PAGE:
In neighbouring Kosovo, a similar vacuum is in danger of forming with Prime Minister Hashim Thaci still trying to cobble together a fresh coalition after being forced into early elections in December.

Although Thaci’s party did come out on top, he fell some distance short of an overall majority and his focus has not been helped by allegations linking him to organised crime and organ trafficking. He denies the accusations.

It’s much the same story in Bosnia — another part of the former Yugoslavia mired in warfare in the 1990s — which still has no central government, four months on from its elections.

Macedonia’s main opposition parties are boycotting the parliament and want early elections.

And in Serbia, the region’s powerhouse, a wave of strikes by public sector workers and opposition protests have cranked up the pressure on Prime Minister Mirko Cvetkovic ahead of legislative elections due in spring next year.

“After two years of economic downfall and stagnation, the people are exhausted and nervous, and the government is still on the defensive,” analyst Dimitrije Boarov wrote in Serbia’s private weekly Vreme.

To date, Slovenia is the only former Yugoslave republic that is a member of the EU.

Albania, Croatia, Macedonia and Serbia all have their eyes on a seat at the table but while support among the population remains relatively high, there are clear signs of it slipping.

A December survey showed that 57 percent of Serbs were in favor of joining the EU, the first time that the support level had fallen below 60 percent.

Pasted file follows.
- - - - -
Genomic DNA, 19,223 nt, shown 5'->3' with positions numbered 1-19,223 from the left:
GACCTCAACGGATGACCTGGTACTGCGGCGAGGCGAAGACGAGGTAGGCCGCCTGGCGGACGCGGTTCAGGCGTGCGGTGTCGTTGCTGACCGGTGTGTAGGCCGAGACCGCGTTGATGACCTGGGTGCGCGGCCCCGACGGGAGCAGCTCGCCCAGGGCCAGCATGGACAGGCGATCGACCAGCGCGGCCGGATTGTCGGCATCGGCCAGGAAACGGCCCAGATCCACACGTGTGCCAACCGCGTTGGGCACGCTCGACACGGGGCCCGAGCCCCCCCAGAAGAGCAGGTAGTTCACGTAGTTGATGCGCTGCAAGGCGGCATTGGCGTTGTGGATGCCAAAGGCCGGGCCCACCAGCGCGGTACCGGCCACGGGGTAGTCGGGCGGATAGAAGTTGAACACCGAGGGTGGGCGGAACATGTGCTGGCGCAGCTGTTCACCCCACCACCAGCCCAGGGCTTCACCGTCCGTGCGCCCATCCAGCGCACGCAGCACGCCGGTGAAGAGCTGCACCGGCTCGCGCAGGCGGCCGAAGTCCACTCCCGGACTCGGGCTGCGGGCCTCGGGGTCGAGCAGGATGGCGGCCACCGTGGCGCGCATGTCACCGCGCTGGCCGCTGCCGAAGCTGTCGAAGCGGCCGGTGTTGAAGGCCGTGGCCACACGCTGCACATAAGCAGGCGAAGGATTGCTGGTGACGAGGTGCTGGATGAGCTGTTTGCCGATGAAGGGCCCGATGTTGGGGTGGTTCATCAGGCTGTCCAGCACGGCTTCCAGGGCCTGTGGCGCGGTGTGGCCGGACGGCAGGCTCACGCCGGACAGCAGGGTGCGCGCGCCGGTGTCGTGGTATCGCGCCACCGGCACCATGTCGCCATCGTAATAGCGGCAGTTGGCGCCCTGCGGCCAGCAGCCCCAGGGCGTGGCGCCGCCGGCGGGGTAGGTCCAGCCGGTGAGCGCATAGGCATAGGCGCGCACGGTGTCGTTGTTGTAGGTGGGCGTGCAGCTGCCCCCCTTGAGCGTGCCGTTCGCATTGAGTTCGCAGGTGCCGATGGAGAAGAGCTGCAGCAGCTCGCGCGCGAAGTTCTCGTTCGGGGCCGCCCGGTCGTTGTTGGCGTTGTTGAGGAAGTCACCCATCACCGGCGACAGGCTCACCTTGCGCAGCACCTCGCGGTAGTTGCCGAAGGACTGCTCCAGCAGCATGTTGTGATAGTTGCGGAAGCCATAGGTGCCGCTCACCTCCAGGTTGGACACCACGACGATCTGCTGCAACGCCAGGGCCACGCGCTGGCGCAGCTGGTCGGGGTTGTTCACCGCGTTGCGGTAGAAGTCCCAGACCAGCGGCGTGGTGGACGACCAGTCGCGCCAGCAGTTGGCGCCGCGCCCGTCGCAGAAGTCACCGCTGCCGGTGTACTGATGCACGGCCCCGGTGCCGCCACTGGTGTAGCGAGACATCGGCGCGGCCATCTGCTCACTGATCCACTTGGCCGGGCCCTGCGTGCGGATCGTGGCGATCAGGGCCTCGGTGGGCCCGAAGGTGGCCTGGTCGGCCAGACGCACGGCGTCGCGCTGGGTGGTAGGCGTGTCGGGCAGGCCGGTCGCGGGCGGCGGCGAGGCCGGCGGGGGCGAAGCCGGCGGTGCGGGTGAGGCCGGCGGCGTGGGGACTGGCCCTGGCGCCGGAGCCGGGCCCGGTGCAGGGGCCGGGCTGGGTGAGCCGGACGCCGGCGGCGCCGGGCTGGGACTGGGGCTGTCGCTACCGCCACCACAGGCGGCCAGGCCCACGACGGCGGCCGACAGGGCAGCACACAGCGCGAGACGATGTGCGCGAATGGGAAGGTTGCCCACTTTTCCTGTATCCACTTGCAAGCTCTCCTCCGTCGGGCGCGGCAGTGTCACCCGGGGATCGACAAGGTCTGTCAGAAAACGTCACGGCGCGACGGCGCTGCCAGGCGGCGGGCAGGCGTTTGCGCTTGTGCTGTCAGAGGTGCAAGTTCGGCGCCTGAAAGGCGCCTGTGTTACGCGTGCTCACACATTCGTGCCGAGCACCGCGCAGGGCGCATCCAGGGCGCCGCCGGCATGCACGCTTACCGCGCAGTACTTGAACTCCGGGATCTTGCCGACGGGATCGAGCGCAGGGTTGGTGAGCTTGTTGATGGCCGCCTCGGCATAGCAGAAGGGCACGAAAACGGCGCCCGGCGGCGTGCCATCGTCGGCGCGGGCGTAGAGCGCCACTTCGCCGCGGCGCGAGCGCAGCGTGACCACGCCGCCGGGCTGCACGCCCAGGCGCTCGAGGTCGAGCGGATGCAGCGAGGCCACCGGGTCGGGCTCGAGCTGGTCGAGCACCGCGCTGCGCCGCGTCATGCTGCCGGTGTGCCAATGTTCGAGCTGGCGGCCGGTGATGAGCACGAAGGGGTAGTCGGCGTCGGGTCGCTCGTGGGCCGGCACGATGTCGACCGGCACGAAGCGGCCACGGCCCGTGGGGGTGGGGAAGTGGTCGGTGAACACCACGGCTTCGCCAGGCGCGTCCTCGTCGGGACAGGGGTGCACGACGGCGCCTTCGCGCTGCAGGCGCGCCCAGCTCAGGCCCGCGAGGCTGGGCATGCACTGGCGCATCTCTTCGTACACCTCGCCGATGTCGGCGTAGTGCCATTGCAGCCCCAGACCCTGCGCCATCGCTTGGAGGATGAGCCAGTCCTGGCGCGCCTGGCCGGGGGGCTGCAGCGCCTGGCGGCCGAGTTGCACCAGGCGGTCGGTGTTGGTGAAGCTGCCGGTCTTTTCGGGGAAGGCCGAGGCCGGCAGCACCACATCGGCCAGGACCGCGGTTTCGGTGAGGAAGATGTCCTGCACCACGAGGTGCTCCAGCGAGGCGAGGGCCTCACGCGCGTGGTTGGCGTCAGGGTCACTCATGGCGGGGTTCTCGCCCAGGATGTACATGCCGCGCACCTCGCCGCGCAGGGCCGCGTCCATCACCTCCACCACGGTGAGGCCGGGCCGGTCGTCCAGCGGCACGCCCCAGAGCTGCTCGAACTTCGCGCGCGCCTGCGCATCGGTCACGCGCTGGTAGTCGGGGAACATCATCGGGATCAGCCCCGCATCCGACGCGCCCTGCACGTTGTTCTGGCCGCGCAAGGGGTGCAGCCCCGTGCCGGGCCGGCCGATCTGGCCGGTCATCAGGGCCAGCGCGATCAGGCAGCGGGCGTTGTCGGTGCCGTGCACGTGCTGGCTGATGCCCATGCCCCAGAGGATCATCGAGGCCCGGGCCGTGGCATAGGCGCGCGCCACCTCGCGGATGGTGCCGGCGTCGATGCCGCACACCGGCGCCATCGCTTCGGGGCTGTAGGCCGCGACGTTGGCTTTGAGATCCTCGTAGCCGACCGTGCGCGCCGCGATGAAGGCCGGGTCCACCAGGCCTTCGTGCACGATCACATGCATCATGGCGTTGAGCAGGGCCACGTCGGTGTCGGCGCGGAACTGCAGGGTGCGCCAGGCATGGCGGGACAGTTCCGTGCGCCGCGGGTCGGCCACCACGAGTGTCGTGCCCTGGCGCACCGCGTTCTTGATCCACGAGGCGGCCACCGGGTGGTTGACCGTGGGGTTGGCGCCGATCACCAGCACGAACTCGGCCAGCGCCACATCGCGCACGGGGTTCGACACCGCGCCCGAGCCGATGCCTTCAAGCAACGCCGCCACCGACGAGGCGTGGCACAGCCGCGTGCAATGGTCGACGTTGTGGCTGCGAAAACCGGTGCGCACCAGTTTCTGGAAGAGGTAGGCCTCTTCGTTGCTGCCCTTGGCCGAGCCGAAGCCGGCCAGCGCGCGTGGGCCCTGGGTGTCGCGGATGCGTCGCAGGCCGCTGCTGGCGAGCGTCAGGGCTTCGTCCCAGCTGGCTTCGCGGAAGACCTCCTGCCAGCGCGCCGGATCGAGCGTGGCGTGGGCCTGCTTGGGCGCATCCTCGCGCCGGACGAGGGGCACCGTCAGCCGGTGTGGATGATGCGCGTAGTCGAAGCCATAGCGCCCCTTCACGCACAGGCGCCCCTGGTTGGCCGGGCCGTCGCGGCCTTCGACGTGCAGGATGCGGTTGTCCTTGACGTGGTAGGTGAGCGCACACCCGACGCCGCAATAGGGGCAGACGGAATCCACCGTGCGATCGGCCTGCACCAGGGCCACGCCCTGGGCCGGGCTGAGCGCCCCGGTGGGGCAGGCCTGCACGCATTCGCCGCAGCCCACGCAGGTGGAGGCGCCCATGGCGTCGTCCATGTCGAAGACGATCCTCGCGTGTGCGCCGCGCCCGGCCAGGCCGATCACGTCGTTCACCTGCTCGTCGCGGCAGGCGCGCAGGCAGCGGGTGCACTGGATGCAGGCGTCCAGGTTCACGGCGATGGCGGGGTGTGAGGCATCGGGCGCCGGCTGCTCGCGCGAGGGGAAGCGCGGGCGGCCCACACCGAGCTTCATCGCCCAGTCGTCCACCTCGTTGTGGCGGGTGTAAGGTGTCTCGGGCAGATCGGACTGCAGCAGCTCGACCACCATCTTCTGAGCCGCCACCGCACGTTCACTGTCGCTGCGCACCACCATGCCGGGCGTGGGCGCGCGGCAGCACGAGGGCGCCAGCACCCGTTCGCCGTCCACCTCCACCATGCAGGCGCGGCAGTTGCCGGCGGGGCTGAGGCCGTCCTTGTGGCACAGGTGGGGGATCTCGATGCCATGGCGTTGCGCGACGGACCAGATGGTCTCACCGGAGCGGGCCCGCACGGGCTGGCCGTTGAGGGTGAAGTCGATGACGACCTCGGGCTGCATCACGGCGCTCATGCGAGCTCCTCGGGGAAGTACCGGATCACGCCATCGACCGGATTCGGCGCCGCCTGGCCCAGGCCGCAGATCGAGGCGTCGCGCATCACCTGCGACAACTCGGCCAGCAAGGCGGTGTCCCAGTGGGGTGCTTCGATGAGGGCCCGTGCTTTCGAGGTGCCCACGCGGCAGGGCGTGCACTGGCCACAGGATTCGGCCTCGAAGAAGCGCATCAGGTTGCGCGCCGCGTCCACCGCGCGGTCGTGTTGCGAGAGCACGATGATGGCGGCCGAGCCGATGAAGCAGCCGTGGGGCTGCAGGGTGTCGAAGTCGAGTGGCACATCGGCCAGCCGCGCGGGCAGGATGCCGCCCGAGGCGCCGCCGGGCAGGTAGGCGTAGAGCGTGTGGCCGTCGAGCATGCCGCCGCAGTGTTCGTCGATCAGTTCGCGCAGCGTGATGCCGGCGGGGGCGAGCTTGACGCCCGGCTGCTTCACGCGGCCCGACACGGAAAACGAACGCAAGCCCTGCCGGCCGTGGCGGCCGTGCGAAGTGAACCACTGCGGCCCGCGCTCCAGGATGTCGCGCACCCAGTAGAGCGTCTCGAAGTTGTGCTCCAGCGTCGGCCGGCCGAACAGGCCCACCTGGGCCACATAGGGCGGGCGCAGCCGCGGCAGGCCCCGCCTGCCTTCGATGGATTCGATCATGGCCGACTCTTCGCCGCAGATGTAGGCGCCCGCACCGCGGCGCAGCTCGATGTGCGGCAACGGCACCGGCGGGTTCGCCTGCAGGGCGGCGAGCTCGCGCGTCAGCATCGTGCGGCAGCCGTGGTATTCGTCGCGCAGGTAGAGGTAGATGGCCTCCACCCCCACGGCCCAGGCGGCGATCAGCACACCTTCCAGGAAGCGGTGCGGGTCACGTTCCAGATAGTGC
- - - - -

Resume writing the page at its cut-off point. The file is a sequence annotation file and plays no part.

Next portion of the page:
In Croatia — the first on the list of EU hopefuls — a recent poll showed that the number of people had dropped to 49.4 percent, albeit still ahead of the 40.3 percent who were opposed.

Rupnik, a researcher at France’s Science Po University, said that the apparent growing indifference towards EU membership there was due partly to the slow pace of membership talks.

He warned against an ambiguous approach where Europeans “pretend to support enlargement” and Balkans countries “pretend to prepare” for it, but without in reality making the tough decision.

Even if Croatia is closing in on its goal of EU membership, that is only after five years of talks.

Although Prime Minister Sali Berisha has made Albanian membership his number one goal, its application has gone nowhere amid the domestic crisis.

Belgrade’s ambitions are also being stymied by its continued dispute with Kosovo, insisting that the breakaway region is still its territory.
The net result could be “a premature Euroscepticism,” said Rupnik.

“People doubt the European project even before it is reached,” he added.

[Description of Source: Agence France-Presse]